In an earlier post, I described the concept of business motivation, i.e., vision, mission, goals, objectives. In my experience, research has little or at best anecdotal knowledge of product teams' vision and objectives. Often, product teams, heads-down trying to ship software, have little or no idea about research's mission or their investments.

3. Ad hoc engagement model
In my experience, very few product teams engage with research as a matter of standard practice. While one can easily make the argument that engaging with engineering and marketing has much higher priority short-term, completely overlooking research strikes me as a potentially wasted opportunity.

Perhaps the most intuitive (although admittedly oversimplified) way to contrast research and PM is to consider their typical time horizons: while research is focused on solving tomorrow's problems, PMs and their product development teams, in practice, spend most of their time solving today's. I know progressive PMs may push back on this statement, rightly claiming that PMs have an obligation to anticipate what their customers will need a few years in the future. However, the benefit of having a group of very bright people focused on problems and possible solutions that likely lie beyond the last milestone on their product roadmap seems self-evident.

Bringing research and product development into alignment is not a trivial exercise but is definitely possible and can be highly profitable. In a future post, I'll suggest they key ingredients to getting these groups working together to bring breakthrough solutions to your customers.

Has research benefited your customers? If not, why not?

Next post: The brilliance of demonstrating benefits over features

Thursday, September 11, 2014

The brilliance of demonstrating benefits over features

I was recently checking out cameras on and came upon the Canon G16. As I was skimming through the voluminous information on its features, I saw a demonstration of value that genuinely impressed me. The feature being described, autofocus, has been standard on digital cameras for as long as I can remember. I take a lot of pictures and almost never focus the camera manually. Nothing remarkable so far. It turns out what differentiates cameras isn't whether or not they have auto focus, but how quickly the camera can focus on an image. Think about that for a second: how can you promote the speed of autofocus in print? Do you create impressive tables full of scientific statistics? Do you say that it's really, really, really fast?

The marketing folks at Canon came up with a simple solution to communicate the benefit (not just the feature) of autofocus speed in a way that will immediately resonate with their target market: non-professionals who take pictures. I would assume almost all of us (especially those with young children) can relate completely to the two simple pictures below. The message? Use our camera and you'll stop missing pictures. It's interesting to note that the message is communicated in a fraction of a second at a basically subconscious level.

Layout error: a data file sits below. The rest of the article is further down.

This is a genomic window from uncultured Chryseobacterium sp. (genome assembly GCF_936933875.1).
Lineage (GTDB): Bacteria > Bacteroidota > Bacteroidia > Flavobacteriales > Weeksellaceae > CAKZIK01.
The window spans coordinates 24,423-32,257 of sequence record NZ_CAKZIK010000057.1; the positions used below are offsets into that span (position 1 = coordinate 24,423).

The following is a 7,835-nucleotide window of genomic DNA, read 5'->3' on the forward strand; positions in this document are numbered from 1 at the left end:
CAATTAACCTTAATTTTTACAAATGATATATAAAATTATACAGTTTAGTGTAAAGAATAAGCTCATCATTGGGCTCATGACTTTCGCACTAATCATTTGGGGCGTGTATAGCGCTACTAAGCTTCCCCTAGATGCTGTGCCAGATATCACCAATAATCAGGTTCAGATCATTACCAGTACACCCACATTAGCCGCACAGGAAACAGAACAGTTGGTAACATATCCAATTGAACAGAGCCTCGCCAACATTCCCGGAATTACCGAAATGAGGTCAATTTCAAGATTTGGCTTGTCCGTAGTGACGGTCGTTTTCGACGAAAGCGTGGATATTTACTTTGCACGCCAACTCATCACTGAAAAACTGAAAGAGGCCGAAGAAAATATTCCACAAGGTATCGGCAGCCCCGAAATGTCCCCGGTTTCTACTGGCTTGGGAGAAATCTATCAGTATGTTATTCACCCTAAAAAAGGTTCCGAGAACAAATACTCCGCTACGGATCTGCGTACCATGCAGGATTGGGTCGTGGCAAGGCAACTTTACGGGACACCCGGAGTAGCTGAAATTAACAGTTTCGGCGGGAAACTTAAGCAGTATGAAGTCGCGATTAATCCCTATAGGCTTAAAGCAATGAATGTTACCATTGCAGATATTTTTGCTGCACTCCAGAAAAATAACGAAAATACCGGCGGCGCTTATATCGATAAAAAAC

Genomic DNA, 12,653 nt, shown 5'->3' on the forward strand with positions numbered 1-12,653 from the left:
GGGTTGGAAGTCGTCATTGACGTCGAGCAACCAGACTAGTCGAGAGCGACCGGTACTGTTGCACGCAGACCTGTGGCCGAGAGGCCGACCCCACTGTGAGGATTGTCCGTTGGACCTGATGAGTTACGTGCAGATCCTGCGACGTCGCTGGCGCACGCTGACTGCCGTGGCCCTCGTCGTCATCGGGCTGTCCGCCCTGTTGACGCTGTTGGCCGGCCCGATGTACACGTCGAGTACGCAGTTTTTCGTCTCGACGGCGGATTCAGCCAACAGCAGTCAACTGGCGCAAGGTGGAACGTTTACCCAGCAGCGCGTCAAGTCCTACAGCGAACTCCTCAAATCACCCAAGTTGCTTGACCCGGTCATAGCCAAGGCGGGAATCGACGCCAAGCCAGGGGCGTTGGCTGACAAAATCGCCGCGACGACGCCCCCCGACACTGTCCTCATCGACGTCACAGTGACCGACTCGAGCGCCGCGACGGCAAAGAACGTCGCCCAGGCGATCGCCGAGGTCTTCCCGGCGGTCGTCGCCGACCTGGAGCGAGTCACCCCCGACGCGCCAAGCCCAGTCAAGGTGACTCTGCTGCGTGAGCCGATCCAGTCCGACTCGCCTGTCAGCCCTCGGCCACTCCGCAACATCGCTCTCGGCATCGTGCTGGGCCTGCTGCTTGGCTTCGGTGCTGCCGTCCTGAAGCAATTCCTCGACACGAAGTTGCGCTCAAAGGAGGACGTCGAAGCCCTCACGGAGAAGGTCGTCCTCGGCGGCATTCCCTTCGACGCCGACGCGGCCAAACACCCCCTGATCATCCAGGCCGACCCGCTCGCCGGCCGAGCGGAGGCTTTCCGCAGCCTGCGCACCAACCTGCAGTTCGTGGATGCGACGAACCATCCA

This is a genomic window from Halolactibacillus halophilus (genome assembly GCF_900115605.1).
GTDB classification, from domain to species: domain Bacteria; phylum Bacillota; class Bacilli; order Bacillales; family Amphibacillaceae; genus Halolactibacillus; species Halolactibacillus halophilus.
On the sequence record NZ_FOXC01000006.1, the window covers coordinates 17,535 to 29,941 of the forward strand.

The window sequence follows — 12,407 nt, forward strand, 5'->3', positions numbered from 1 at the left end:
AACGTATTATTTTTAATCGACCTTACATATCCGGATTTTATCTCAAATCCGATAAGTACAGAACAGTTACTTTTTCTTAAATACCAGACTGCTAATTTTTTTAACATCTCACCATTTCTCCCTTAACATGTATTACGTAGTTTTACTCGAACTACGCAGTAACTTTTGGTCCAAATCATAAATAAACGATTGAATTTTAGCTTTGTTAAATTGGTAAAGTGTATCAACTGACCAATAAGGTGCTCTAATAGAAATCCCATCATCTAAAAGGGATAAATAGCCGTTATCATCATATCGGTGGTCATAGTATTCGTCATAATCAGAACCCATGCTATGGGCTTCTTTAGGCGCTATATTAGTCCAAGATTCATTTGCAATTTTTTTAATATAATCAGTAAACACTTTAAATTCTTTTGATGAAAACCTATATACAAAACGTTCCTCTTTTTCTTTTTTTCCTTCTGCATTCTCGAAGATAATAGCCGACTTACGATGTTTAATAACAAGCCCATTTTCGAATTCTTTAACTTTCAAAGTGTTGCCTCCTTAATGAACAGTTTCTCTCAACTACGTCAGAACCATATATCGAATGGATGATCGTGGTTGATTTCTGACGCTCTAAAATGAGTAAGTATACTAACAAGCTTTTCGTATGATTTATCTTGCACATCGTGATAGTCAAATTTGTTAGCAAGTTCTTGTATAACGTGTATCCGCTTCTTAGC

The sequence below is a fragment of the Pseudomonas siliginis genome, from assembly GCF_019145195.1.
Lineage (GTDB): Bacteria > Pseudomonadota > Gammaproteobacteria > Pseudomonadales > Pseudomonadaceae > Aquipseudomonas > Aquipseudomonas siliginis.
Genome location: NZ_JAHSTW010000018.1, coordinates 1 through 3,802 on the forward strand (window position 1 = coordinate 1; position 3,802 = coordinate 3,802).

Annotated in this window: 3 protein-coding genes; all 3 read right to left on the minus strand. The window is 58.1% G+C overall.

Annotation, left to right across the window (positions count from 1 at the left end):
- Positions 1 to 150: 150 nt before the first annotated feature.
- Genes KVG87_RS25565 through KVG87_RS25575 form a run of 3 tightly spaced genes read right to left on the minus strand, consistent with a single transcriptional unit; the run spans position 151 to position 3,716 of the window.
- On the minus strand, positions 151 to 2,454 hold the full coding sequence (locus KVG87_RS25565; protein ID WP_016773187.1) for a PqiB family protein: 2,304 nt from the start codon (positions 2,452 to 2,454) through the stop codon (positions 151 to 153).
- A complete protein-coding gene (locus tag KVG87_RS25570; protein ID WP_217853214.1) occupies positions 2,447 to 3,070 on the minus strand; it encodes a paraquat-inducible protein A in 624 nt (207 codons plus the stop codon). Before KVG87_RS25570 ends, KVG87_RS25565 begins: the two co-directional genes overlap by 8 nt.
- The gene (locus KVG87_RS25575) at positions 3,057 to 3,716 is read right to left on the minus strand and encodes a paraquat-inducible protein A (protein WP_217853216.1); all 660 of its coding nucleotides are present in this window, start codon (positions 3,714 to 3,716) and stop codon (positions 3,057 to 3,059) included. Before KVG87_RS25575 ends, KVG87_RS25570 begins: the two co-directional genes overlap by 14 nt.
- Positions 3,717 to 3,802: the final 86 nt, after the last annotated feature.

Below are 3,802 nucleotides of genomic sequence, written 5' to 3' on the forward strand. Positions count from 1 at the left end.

What did I (re)learn?
  • Listing tons of stats with decimal-precision and colorful graphs probably isn't the most effective way to communicate technical features to non-technicians (technical buyers love pages of stats, detailed scientific bench marking etc.)
  • Exploring particularly frustrating aspects of a general problem can sometimes reveal a message that will resonate almost viscerally (not just logically) with your audience (and tip the scales toward "buy")
  • Creative but simple approaches to demonstrating benefit and not features may run counter to our sometimes geeky intuition and instincts, but will almost always result in a more compelling message, especially to non-technicians.
Although I believe a marketing professional should be responsible for public-facing messages etc., we as product managers need to understand ideas like "benefits over features" as we a.) should collaborate with marketing on the crafting of messages b.) are often called upon to promote our product.

Next Post: Demystifying the Go-to-market for Product Managers

Thursday, September 4, 2014

De-mystifying Go-to-Market Strategy for Product Managers

I've been a product manager for about 15 years, mostly in big shops with mature marketing organizations. Although it's clearly not fair, I've developed an aversion in that time to the seemingly non-stop  flow of buzzwords that the marketing field seems to generate. It was probably about 10 years or so that the term "go-to-market" was thrust on my radar by a senior manager in our product group. While I had certainly heard it before, I had discounted it as just more marketing babble (I realize many marketers have their own feelings about product management babble). Anyway, I asked what it meant and received an answer so nebulous that I wasn't sure if I was just too simple to grasp it or if my "jargon meter" was right on. Since then, I've come to embrace the critical role a go-to-market strategy (or simply "go-to-market") plays in ensuring product success. As a matter of fact, I would go so far as to say that a poorly conceived go-to-market may be the most consistent reason products fail, especially those from software startups.